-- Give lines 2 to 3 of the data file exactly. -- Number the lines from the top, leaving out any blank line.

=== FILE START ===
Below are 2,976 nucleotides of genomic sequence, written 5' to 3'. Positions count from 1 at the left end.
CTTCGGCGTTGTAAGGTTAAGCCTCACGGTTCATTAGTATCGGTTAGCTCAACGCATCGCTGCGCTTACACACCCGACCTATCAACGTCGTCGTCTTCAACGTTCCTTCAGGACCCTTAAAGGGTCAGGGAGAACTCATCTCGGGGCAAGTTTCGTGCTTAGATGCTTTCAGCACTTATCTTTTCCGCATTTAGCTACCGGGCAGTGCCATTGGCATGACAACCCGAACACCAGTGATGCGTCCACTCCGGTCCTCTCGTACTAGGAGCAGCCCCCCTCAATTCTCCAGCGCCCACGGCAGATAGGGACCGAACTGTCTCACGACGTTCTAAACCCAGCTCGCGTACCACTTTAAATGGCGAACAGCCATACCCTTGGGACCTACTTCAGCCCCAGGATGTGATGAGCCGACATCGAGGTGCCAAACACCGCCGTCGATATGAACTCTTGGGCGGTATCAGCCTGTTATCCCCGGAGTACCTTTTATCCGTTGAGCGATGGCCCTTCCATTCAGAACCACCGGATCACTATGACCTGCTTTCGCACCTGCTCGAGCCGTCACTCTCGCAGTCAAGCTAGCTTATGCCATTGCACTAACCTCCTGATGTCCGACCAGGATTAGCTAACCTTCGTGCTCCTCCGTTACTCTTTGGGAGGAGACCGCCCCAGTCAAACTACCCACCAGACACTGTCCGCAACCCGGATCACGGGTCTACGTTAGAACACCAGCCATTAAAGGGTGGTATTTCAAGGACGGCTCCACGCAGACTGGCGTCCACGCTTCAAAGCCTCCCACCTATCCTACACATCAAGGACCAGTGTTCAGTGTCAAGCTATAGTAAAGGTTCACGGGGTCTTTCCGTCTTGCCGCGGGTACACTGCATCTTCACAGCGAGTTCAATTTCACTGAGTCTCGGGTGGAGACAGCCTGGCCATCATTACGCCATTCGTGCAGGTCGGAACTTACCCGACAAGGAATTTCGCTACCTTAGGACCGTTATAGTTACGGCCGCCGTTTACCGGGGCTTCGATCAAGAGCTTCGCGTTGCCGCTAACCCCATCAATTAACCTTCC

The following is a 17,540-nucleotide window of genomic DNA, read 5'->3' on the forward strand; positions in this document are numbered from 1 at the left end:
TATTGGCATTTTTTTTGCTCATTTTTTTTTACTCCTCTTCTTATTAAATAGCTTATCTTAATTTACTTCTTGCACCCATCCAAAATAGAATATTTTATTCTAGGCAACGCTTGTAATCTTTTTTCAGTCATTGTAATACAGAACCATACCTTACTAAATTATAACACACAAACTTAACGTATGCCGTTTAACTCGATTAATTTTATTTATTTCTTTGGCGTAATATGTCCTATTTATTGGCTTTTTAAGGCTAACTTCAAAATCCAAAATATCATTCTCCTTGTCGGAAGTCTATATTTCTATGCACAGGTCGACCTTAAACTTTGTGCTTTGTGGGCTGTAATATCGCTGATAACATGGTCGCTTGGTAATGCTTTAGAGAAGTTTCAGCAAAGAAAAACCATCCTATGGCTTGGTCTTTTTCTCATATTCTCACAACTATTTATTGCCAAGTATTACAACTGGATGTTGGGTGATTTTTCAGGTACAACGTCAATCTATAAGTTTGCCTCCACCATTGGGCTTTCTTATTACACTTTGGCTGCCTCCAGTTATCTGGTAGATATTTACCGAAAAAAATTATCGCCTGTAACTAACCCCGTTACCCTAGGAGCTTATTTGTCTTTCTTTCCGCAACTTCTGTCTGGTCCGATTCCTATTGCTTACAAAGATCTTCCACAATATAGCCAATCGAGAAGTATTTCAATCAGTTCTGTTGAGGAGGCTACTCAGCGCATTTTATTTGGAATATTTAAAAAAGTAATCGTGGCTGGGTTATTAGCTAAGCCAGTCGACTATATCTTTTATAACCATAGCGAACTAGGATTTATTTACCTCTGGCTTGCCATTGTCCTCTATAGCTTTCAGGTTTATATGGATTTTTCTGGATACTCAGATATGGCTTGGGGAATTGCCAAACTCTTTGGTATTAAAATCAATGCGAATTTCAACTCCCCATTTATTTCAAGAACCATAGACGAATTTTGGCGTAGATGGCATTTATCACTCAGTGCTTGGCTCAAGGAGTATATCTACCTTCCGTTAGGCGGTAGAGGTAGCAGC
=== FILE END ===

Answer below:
CTTCGGCGTTGTAAGGTTAAGCCTCACGGTTCATTAGTATCGGTTAGCTCAACGCATCGCTGCGCTTACACACCCGACCTATCAACGTCGTCGTCTTCAACGTTCCTTCAGGACCCTTAAAGGGTCAGGGAGAACTCATCTCGGGGCAAGTTTCGTGCTTAGATGCTTTCAGCACTTATCTTTTCCGCATTTAGCTACCGGGCAGTGCCATTGGCATGACAACCCGAACACCAGTGATGCGTCCACTCCGGTCCTCTCGTACTAGGAGCAGCCCCCCTCAATTCTCCAGCGCCCACGGCAGATAGGGACCGAACTGTCTCACGACGTTCTAAACCCAGCTCGCGTACCACTTTAAATGGCGAACAGCCATACCCTTGGGACCTACTTCAGCCCCAGGATGTGATGAGCCGACATCGAGGTGCCAAACACCGCCGTCGATATGAACTCTTGGGCGGTATCAGCCTGTTATCCCCGGAGTACCTTTTATCCGTTGAGCGATGGCCCTTCCATTCAGAACCACCGGATCACTATGACCTGCTTTCGCACCTGCTCGAGCCGTCACTCTCGCAGTCAAGCTAGCTTATGCCATTGCACTAACCTCCTGATGTCCGACCAGGATTAGCTAACCTTCGTGCTCCTCCGTTACTCTTTGGGAGGAGACCGCCCCAGTCAAACTACCCACCAGACACTGTCCGCAACCCGGATCACGGGTCTACGTTAGAACACCAGCCATTAAAGGGTGGTATTTCAAGGACGGCTCCACGCAGACTGGCGTCCACGCTTCAAAGCCTCCCACCTATCCTACACATCAAGGACCAGTGTTCAGTGTCAAGCTATAGTAAAGGTTCACGGGGTCTTTCCGTCTTGCCGCGGGTACACTGCATCTTCACAGCGAGTTCAATTTCACTGAGTCTCGGGTGGAGACAGCCTGGCCATCATTACGCCATTCGTGCAGGTCGGAACTTACCCGACAAGGAATTTCGCTACCTTAGGACCGTTATAGTTACGGCCGCCGTTTACCGGGGCTTCGATCAAGAGCTTCGCGTTGCCGCTAACCCCATCAATTAACCTTCC

The following is a 17,540-nucleotide window of genomic DNA, read 5'->3' on the forward strand; positions in this document are numbered from 1 at the left end: